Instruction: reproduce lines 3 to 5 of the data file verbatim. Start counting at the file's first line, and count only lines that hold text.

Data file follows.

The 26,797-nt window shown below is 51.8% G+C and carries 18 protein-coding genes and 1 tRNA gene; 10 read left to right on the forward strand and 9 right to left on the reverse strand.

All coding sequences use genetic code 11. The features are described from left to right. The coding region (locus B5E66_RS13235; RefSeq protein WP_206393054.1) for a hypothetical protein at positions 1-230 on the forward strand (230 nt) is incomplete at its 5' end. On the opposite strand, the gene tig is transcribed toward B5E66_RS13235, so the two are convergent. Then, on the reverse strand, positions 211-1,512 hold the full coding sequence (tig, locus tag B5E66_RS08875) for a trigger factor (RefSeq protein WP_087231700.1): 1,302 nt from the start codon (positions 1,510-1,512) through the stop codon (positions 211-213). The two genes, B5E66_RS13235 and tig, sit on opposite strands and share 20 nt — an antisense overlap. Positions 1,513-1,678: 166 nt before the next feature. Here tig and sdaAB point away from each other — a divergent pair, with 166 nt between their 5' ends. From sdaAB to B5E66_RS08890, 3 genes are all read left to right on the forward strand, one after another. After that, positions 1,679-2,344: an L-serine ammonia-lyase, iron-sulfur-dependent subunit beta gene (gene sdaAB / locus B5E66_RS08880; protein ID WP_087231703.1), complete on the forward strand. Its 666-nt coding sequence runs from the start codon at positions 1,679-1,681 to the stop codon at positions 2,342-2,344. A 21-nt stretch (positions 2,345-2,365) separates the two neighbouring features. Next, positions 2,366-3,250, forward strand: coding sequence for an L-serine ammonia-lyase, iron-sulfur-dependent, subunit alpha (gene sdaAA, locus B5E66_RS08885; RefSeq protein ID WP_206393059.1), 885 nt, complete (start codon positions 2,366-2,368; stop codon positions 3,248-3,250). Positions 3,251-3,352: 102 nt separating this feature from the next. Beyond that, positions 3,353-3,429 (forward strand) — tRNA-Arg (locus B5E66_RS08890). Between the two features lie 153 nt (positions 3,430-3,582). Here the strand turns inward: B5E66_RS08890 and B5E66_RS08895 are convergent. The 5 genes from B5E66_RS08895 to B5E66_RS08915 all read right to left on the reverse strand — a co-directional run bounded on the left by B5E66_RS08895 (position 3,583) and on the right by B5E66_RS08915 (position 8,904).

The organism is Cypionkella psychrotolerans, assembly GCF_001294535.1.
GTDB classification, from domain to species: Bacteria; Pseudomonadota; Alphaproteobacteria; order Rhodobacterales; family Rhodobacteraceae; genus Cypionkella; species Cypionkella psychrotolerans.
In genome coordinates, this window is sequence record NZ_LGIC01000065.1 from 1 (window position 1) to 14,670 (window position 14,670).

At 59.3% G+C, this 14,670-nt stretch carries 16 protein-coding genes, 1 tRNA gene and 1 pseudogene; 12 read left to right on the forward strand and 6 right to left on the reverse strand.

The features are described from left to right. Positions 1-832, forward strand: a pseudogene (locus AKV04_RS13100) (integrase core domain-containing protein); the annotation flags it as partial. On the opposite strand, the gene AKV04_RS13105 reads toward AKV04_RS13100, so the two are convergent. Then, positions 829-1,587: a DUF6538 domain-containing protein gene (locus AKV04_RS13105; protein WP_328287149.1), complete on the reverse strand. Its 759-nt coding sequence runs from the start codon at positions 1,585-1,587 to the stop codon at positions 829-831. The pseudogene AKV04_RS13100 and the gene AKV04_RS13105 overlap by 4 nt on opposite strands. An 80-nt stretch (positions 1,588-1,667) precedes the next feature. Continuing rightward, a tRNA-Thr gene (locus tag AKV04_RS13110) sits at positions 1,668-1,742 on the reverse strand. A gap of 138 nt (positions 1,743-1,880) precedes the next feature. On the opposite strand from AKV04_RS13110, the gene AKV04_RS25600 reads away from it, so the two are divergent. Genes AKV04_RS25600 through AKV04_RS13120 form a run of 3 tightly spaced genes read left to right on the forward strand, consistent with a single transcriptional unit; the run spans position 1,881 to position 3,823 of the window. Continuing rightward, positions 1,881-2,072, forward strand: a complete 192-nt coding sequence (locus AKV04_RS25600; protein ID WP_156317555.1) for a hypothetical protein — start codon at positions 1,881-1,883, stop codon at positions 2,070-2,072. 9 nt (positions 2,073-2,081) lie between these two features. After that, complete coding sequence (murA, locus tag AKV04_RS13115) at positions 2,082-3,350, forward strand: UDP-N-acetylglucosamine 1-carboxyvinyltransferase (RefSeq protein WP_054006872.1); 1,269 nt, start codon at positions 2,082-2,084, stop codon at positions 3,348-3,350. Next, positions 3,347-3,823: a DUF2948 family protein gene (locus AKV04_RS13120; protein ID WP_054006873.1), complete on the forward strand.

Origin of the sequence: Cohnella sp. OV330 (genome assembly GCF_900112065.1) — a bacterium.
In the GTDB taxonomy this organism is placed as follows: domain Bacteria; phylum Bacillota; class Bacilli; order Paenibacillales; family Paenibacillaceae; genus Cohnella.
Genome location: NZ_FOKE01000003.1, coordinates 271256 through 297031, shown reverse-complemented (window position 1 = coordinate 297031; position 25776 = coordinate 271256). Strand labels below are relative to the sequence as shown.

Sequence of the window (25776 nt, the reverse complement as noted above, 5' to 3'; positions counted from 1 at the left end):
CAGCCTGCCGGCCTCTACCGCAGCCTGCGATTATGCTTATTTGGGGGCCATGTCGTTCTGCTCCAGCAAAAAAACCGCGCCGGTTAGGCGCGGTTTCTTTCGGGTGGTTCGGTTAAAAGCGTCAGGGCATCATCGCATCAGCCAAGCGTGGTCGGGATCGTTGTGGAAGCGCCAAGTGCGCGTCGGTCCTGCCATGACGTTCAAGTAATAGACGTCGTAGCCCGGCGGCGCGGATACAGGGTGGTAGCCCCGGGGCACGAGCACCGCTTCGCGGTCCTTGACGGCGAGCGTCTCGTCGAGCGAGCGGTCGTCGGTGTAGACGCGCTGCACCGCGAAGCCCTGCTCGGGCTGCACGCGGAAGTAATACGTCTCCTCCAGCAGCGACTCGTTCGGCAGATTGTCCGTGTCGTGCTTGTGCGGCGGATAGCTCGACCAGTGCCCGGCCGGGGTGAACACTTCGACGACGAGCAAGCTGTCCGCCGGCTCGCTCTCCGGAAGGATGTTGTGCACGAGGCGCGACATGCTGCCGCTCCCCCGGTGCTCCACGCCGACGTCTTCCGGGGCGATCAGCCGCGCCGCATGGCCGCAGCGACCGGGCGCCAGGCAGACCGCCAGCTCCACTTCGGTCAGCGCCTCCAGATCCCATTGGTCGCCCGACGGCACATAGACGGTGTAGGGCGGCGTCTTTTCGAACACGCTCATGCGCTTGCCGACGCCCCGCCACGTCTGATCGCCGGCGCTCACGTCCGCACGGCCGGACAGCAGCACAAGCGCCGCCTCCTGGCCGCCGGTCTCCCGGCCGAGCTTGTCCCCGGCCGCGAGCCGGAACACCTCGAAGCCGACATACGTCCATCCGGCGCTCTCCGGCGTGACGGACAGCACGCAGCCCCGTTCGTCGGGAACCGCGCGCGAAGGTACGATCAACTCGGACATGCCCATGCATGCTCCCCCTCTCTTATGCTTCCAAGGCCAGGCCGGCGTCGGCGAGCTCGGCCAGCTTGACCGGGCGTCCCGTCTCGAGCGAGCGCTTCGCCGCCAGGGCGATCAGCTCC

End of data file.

The organism is Cypionkella psychrotolerans, assembly GCF_001294535.1.
GTDB classification, from domain to species: Bacteria; Pseudomonadota; Alphaproteobacteria; order Rhodobacterales; family Rhodobacteraceae; genus Cypionkella; species Cypionkella psychrotolerans.
In genome coordinates, this window is sequence record NZ_LGIC01000065.1 from 1 (window position 1) to 14,670 (window position 14,670).